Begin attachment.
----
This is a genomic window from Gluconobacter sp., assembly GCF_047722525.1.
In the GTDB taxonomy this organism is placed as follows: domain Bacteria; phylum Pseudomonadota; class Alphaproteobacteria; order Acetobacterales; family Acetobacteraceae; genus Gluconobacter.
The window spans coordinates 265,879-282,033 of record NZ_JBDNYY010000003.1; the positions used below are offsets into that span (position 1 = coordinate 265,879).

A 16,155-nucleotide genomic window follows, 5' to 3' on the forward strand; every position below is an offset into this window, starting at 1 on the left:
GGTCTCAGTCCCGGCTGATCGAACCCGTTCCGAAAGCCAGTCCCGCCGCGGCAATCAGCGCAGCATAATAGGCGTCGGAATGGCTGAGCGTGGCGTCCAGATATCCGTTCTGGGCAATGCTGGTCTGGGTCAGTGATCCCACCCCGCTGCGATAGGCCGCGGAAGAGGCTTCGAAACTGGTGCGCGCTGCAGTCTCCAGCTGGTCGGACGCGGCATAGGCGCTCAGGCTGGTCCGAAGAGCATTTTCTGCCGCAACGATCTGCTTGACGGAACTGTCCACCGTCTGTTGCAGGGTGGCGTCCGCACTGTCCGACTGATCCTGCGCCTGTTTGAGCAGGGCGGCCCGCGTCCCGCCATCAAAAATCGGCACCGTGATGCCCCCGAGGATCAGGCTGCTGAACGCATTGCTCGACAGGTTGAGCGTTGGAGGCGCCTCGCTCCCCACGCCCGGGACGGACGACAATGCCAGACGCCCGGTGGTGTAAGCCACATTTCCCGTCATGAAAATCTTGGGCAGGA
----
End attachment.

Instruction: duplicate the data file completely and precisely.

This is a genomic window from Gluconobacter sp., assembly GCF_047722525.1.
In the GTDB taxonomy this organism is placed as follows: domain Bacteria; phylum Pseudomonadota; class Alphaproteobacteria; order Acetobacterales; family Acetobacteraceae; genus Gluconobacter.
The window spans coordinates 265,879-282,033 of record NZ_JBDNYY010000003.1; the positions used below are offsets into that span (position 1 = coordinate 265,879).

A 16,155-nucleotide genomic window follows, 5' to 3' on the forward strand; every position below is an offset into this window, starting at 1 on the left:
GGTCTCAGTCCCGGCTGATCGAACCCGTTCCGAAAGCCAGTCCCGCCGCGGCAATCAGCGCAGCATAATAGGCGTCGGAATGGCTGAGCGTGGCGTCCAGATATCCGTTCTGGGCAATGCTGGTCTGGGTCAGTGATCCCACCCCGCTGCGATAGGCCGCGGAAGAGGCTTCGAAACTGGTGCGCGCTGCAGTCTCCAGCTGGTCGGACGCGGCATAGGCGCTCAGGCTGGTCCGAAGAGCATTTTCTGCCGCAACGATCTGCTTGACGGAACTGTCCACCGTCTGTTGCAGGGTGGCGTCCGCACTGTCCGACTGATCCTGCGCCTGTTTGAGCAGGGCGGCCCGCGTCCCGCCATCAAAAATCGGCACCGTGATGCCCCCGAGGATCAGGCTGCTGAACGCATTGCTCGACAGGTTGAGCGTTGGAGGCGCCTCGCTCCCCACGCCCGGGACGGACGACAATGCCAGACGCCCGGTGGTGTAAGCCACATTTCCCGTCATGAAAATCTTGGGCAGGA